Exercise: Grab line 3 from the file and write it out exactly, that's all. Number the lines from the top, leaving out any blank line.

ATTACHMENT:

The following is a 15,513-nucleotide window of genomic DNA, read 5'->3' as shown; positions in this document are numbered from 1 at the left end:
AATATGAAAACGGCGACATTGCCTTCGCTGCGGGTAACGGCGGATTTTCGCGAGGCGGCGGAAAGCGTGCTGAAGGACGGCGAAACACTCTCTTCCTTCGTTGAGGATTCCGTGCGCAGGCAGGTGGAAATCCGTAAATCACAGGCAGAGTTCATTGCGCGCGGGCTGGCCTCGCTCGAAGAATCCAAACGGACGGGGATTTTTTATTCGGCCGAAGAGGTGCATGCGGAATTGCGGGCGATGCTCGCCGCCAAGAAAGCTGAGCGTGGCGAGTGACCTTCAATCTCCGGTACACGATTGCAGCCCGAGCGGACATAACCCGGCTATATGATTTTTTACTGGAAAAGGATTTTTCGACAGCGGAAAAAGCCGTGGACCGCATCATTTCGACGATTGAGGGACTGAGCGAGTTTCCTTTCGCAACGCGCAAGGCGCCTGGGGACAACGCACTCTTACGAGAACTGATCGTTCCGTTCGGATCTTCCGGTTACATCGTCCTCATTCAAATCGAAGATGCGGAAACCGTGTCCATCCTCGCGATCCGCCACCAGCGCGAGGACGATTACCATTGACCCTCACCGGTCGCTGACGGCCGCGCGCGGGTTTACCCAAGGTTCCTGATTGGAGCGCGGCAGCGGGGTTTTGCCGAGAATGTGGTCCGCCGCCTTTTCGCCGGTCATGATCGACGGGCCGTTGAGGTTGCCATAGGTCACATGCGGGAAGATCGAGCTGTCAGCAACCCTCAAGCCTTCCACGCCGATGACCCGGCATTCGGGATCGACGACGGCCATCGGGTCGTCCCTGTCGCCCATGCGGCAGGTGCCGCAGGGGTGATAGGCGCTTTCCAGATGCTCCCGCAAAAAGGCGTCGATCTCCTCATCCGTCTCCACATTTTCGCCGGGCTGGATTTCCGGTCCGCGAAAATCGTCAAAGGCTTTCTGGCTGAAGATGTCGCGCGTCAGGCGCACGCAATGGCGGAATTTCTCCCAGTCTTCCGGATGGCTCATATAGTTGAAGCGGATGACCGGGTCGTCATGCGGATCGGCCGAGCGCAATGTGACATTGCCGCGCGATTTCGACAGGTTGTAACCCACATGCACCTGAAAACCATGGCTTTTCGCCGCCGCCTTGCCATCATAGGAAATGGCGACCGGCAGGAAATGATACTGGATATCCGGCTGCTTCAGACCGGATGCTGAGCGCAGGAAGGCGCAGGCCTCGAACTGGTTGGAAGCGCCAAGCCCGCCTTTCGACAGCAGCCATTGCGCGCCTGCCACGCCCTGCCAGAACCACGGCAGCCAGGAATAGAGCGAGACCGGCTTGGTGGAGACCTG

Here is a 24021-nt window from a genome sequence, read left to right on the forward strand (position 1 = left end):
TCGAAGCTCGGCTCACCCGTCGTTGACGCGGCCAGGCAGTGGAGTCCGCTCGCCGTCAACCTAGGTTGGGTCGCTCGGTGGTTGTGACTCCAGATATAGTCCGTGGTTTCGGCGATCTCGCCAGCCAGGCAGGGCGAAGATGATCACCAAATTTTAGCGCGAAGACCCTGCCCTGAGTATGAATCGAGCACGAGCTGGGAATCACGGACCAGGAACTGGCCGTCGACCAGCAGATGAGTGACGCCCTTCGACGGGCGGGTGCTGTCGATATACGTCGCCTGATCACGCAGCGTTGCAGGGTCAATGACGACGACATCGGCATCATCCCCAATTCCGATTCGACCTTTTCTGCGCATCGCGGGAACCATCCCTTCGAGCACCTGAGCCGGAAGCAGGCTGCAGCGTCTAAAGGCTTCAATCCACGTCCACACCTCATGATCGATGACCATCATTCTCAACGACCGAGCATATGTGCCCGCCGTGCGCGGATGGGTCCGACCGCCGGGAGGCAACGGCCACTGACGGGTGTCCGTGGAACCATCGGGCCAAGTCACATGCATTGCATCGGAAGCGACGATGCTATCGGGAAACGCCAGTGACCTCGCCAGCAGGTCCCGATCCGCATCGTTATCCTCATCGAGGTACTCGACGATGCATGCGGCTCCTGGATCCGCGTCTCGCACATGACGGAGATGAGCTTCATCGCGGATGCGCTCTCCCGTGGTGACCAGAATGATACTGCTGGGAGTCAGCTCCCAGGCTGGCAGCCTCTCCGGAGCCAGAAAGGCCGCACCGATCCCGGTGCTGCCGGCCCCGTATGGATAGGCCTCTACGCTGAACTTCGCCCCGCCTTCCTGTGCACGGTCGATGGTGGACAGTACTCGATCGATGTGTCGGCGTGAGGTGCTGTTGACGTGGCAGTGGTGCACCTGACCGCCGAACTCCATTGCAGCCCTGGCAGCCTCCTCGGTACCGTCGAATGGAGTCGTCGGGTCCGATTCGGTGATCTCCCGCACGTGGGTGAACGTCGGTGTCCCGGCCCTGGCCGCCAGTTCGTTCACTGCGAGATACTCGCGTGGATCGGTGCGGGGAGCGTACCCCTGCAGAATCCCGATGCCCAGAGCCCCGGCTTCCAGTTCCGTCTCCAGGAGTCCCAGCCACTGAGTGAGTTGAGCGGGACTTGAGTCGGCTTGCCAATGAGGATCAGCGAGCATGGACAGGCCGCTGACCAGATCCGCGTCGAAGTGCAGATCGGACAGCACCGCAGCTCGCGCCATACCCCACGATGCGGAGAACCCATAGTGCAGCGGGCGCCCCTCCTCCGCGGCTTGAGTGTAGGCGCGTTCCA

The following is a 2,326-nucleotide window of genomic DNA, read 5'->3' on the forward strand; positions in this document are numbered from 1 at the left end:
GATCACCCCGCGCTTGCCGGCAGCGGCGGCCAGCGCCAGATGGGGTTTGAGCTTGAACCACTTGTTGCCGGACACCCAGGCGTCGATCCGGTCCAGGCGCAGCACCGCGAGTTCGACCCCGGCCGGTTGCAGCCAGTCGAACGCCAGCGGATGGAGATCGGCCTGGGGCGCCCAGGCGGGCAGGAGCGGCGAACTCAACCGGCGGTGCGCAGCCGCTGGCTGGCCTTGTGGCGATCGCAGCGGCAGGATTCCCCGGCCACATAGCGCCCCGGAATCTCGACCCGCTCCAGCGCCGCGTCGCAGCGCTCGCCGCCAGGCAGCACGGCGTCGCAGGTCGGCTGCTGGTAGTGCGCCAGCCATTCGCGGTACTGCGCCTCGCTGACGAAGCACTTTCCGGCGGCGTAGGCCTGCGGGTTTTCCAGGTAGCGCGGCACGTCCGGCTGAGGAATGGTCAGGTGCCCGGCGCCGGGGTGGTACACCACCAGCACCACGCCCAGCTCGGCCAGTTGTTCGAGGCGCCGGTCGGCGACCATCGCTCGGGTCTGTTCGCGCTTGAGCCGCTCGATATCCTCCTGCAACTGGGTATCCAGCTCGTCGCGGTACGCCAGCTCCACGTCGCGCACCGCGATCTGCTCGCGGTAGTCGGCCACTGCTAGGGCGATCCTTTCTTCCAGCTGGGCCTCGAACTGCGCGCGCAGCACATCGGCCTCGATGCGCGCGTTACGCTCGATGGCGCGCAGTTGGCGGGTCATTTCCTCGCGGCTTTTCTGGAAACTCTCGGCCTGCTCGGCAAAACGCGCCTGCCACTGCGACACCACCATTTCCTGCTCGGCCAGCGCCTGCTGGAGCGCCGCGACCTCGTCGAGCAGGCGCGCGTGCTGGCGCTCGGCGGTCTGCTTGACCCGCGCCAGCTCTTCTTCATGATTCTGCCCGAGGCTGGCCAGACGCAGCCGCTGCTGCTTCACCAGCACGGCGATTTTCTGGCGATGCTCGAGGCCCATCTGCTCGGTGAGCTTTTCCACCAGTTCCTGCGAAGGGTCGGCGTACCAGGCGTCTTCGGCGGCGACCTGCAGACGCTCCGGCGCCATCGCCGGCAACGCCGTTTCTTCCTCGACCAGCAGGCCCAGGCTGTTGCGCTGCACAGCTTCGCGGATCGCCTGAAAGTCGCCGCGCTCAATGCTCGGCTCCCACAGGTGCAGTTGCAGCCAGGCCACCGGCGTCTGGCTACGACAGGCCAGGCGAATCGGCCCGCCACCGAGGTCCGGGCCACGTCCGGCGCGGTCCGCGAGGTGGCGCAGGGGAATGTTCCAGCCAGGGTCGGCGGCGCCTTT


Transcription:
Here is a 24021-nt window from a genome sequence, read left to right on the forward strand (position 1 = left end):